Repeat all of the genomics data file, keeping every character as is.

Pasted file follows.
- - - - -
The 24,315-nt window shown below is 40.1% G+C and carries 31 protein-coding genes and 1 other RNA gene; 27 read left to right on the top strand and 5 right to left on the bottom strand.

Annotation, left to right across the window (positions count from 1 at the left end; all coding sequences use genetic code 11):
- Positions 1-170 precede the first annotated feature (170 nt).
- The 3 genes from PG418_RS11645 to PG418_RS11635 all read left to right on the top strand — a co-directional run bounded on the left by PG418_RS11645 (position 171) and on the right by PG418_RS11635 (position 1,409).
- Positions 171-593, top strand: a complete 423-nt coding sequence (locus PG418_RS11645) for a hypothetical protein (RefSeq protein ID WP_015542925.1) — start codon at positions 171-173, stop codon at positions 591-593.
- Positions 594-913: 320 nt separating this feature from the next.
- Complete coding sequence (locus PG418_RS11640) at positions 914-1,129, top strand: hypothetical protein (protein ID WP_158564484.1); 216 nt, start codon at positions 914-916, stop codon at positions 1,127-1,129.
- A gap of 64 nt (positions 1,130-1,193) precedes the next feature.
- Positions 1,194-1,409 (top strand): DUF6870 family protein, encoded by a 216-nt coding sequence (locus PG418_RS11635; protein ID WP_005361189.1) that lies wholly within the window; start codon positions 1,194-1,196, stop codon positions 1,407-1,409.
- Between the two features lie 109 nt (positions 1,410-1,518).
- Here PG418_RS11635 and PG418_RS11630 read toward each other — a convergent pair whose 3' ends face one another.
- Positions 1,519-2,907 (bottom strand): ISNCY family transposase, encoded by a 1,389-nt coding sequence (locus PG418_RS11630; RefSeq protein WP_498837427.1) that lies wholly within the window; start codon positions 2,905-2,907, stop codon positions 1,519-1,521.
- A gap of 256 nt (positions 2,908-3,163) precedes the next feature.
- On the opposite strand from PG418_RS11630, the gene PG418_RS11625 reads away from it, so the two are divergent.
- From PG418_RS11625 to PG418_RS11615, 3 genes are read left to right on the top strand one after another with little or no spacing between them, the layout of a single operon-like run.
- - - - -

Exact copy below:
The 24,315-nt window shown below is 40.1% G+C and carries 31 protein-coding genes and 1 other RNA gene; 27 read left to right on the top strand and 5 right to left on the bottom strand.

Annotation, left to right across the window (positions count from 1 at the left end; all coding sequences use genetic code 11):
- Positions 1-170 precede the first annotated feature (170 nt).
- The 3 genes from PG418_RS11645 to PG418_RS11635 all read left to right on the top strand — a co-directional run bounded on the left by PG418_RS11645 (position 171) and on the right by PG418_RS11635 (position 1,409).
- Positions 171-593, top strand: a complete 423-nt coding sequence (locus PG418_RS11645) for a hypothetical protein (RefSeq protein ID WP_015542925.1) — start codon at positions 171-173, stop codon at positions 591-593.
- Positions 594-913: 320 nt separating this feature from the next.
- Complete coding sequence (locus PG418_RS11640) at positions 914-1,129, top strand: hypothetical protein (protein ID WP_158564484.1); 216 nt, start codon at positions 914-916, stop codon at positions 1,127-1,129.
- A gap of 64 nt (positions 1,130-1,193) precedes the next feature.
- Positions 1,194-1,409 (top strand): DUF6870 family protein, encoded by a 216-nt coding sequence (locus PG418_RS11635; protein ID WP_005361189.1) that lies wholly within the window; start codon positions 1,194-1,196, stop codon positions 1,407-1,409.
- Between the two features lie 109 nt (positions 1,410-1,518).
- Here PG418_RS11635 and PG418_RS11630 read toward each other — a convergent pair whose 3' ends face one another.
- Positions 1,519-2,907 (bottom strand): ISNCY family transposase, encoded by a 1,389-nt coding sequence (locus PG418_RS11630; RefSeq protein WP_498837427.1) that lies wholly within the window; start codon positions 2,905-2,907, stop codon positions 1,519-1,521.
- A gap of 256 nt (positions 2,908-3,163) precedes the next feature.
- On the opposite strand from PG418_RS11630, the gene PG418_RS11625 reads away from it, so the two are divergent.
- From PG418_RS11625 to PG418_RS11615, 3 genes are read left to right on the top strand one after another with little or no spacing between them, the layout of a single operon-like run.